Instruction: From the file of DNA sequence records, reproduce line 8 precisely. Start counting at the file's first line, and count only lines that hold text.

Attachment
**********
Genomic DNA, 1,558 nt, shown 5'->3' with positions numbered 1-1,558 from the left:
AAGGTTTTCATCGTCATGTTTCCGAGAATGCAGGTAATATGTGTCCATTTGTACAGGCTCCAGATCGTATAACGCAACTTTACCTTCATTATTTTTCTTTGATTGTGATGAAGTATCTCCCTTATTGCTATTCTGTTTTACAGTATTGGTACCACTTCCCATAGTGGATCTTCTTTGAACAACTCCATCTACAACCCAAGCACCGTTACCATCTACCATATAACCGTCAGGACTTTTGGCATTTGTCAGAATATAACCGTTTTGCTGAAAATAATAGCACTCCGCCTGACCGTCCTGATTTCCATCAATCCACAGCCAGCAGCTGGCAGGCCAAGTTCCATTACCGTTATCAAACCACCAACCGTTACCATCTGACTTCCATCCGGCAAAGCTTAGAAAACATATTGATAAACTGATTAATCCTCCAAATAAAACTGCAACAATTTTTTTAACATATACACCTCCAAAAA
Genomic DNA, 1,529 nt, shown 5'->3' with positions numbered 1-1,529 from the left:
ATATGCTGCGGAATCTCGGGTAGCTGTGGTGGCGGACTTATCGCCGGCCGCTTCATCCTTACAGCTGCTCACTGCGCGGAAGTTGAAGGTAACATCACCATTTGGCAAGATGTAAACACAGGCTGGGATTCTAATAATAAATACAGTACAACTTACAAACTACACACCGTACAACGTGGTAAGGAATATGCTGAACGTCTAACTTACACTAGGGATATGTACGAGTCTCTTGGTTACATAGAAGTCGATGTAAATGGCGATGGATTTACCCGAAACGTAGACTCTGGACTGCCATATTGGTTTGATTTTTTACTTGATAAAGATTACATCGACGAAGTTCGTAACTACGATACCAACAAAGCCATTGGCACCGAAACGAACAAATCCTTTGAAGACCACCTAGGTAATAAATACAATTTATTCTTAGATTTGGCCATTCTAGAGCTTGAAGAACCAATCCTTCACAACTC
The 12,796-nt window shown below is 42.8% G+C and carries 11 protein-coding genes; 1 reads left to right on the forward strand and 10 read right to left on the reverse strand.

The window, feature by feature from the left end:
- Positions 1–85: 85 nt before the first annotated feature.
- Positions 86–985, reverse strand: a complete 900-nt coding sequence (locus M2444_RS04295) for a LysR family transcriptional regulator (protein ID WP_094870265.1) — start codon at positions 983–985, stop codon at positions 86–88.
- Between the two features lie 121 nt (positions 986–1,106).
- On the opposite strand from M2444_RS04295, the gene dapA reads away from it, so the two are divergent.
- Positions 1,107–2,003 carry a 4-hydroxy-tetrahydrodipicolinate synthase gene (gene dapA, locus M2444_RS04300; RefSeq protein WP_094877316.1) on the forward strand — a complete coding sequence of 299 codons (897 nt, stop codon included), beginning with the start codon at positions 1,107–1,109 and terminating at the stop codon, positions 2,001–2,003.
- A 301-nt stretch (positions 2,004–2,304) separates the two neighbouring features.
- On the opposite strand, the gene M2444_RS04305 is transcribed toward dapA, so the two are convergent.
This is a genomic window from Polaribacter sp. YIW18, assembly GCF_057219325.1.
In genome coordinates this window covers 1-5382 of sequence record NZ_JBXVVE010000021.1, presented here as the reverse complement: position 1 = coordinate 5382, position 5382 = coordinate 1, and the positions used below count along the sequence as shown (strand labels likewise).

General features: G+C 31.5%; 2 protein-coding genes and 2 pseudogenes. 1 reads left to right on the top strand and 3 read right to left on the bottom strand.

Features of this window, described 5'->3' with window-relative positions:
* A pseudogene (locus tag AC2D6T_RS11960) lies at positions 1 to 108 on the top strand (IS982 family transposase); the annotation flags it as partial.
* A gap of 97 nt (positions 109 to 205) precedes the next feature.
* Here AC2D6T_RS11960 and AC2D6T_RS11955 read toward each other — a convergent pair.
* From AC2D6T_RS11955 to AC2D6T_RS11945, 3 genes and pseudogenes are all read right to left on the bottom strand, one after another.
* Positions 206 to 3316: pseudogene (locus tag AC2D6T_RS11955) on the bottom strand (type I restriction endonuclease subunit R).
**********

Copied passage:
- Positions 86–985, reverse strand: a complete 900-nt coding sequence (locus M2444_RS04295) for a LysR family transcriptional regulator (protein ID WP_094870265.1) — start codon at positions 983–985, stop codon at positions 86–88.